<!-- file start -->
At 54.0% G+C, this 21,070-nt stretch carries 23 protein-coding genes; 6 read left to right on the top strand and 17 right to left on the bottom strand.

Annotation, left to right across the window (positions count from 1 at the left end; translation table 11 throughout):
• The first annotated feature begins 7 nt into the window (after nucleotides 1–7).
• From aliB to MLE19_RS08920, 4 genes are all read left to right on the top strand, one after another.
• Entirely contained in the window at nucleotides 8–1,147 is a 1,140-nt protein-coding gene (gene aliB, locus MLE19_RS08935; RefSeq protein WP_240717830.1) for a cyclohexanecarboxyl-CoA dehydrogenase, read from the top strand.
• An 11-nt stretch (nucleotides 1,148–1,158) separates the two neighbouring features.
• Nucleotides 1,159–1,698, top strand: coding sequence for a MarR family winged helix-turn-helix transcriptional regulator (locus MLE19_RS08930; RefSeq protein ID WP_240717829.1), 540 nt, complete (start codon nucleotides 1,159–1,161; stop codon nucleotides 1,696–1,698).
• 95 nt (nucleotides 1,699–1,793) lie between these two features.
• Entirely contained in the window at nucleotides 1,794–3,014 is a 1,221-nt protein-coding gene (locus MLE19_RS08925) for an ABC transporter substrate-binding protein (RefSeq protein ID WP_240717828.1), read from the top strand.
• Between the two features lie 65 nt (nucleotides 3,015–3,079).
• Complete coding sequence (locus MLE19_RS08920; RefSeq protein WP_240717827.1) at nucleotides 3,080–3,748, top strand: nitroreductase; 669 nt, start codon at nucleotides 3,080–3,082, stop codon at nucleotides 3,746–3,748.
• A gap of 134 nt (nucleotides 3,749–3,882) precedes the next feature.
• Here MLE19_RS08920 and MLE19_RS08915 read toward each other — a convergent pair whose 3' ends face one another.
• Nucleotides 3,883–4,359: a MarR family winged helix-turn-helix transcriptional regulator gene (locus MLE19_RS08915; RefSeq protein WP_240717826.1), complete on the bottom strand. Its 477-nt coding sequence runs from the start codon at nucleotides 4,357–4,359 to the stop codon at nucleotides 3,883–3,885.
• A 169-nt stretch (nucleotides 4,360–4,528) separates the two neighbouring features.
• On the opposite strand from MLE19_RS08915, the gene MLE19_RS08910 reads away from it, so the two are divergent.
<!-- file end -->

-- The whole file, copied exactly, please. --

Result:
At 54.0% G+C, this 21,070-nt stretch carries 23 protein-coding genes; 6 read left to right on the top strand and 17 right to left on the bottom strand.

Annotation, left to right across the window (positions count from 1 at the left end; translation table 11 throughout):
• The first annotated feature begins 7 nt into the window (after nucleotides 1–7).
• From aliB to MLE19_RS08920, 4 genes are all read left to right on the top strand, one after another.
• Entirely contained in the window at nucleotides 8–1,147 is a 1,140-nt protein-coding gene (gene aliB, locus MLE19_RS08935; RefSeq protein WP_240717830.1) for a cyclohexanecarboxyl-CoA dehydrogenase, read from the top strand.
• An 11-nt stretch (nucleotides 1,148–1,158) separates the two neighbouring features.
• Nucleotides 1,159–1,698, top strand: coding sequence for a MarR family winged helix-turn-helix transcriptional regulator (locus MLE19_RS08930; RefSeq protein ID WP_240717829.1), 540 nt, complete (start codon nucleotides 1,159–1,161; stop codon nucleotides 1,696–1,698).
• 95 nt (nucleotides 1,699–1,793) lie between these two features.
• Entirely contained in the window at nucleotides 1,794–3,014 is a 1,221-nt protein-coding gene (locus MLE19_RS08925) for an ABC transporter substrate-binding protein (RefSeq protein ID WP_240717828.1), read from the top strand.
• Between the two features lie 65 nt (nucleotides 3,015–3,079).
• Complete coding sequence (locus MLE19_RS08920; RefSeq protein WP_240717827.1) at nucleotides 3,080–3,748, top strand: nitroreductase; 669 nt, start codon at nucleotides 3,080–3,082, stop codon at nucleotides 3,746–3,748.
• A gap of 134 nt (nucleotides 3,749–3,882) precedes the next feature.
• Here MLE19_RS08920 and MLE19_RS08915 read toward each other — a convergent pair whose 3' ends face one another.
• Nucleotides 3,883–4,359: a MarR family winged helix-turn-helix transcriptional regulator gene (locus MLE19_RS08915; RefSeq protein WP_240717826.1), complete on the bottom strand. Its 477-nt coding sequence runs from the start codon at nucleotides 4,357–4,359 to the stop codon at nucleotides 3,883–3,885.
• A 169-nt stretch (nucleotides 4,360–4,528) separates the two neighbouring features.
• On the opposite strand from MLE19_RS08915, the gene MLE19_RS08910 reads away from it, so the two are divergent.